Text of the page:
So when people are feeling strange about their situation I ask them, ‘What did you lose?’ Because where there’s loss, there’s grief. And when there’s no language for it, it comes out at your boss or in your marriage.

How wonderful it is to have someone to understand, to ask you the right questions. But sometimes you arrive into situations where everyone else is also going through some kind of transition, dealing with loss, and experiencing grief. Sometimes when you want to share your story, it’s as if those around you are saying, “Get in line.” Sometimes their stories seem more important than yours and you decide to hold yours in.

I’m a big proponent of intentional preparation and debriefing surrounding cross-cultural transitions. Skilled leaders know what to ask, how to listen, and what to say. They can start a conversation in chapter two, skipping the preface, because they’re already on the same page with you. And they give good, empathy-filled, heartfelt hugs.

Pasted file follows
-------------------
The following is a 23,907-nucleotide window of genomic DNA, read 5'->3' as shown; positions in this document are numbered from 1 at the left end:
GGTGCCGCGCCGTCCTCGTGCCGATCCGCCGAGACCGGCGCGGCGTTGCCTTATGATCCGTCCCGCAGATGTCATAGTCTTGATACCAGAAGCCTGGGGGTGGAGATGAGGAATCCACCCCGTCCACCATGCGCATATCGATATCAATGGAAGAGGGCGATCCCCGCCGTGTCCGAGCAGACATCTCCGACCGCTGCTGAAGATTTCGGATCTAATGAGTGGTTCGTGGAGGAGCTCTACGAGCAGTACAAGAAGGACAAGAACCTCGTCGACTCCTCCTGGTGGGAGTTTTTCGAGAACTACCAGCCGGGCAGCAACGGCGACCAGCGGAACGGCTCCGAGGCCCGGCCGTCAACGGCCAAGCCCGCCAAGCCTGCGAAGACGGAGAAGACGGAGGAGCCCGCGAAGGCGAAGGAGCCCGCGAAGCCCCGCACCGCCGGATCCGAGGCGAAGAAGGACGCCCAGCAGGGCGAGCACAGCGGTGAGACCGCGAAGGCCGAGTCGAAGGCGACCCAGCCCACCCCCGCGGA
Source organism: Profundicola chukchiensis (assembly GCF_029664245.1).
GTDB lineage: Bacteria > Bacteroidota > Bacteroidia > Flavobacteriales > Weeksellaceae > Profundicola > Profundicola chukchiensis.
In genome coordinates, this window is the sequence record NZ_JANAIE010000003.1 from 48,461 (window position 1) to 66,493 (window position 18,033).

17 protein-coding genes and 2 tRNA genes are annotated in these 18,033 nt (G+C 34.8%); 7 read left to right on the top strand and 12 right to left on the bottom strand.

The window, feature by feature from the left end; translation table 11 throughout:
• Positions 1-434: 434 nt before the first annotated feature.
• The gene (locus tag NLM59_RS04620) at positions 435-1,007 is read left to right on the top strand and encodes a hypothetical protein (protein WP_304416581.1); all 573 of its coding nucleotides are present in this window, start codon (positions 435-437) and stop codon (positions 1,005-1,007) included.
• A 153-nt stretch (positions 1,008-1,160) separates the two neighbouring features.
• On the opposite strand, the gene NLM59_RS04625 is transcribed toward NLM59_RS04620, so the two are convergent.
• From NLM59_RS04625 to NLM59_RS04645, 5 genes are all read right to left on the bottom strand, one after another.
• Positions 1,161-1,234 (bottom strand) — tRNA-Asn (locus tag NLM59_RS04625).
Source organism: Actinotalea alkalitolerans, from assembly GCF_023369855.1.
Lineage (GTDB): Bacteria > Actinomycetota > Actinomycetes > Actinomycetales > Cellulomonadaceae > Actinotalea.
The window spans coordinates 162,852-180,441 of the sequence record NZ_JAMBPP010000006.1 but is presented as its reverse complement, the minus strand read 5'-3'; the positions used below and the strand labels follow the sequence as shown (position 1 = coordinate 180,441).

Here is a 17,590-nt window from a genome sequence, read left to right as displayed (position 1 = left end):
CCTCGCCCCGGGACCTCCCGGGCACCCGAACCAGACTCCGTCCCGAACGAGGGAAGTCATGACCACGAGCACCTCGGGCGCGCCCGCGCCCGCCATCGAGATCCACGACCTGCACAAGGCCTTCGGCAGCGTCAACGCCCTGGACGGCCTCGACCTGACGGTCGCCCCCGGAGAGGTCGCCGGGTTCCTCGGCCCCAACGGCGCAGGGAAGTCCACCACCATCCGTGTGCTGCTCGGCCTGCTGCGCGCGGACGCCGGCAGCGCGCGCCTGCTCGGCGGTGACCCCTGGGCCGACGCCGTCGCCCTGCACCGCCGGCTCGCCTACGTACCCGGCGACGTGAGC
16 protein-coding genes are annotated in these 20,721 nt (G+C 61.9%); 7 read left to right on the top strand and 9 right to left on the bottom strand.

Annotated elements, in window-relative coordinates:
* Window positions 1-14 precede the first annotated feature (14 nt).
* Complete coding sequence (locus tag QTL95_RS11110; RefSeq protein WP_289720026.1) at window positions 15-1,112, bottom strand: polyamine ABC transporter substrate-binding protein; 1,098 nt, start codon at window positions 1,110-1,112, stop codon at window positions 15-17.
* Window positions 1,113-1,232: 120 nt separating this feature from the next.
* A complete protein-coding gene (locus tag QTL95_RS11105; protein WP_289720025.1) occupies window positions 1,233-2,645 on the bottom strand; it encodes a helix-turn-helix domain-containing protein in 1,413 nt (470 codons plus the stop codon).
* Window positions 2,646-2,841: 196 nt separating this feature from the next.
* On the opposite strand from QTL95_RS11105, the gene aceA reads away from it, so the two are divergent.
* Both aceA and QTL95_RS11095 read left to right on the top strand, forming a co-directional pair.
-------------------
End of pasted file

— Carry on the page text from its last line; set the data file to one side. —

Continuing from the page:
But you may find that hard to come by right now. Groups can’t meet together. Ministries are postponing sessions. And hugs are extremely hard to come by. If that’s the case for you, I’d encourage you not just to skip everything until schedules are back on track. Instead take advantage of what’s available now—video sessions online, phone calls, or email conversations. I know from experience that it’s easy to put off things like this. Whether we’ve landed in our host or passport country, it’s common to want to hit the ground running and not spend the time needed for soul searching and soul care. So we wait for the day when getting together with someone will better fit into our schedules. But waiting can easily last forever as we become busy (overwhelmed?) with other aspects of life, as funds are spent elsewhere, and as we get in the rut of making excuses . . . until we decide it’s simply too late.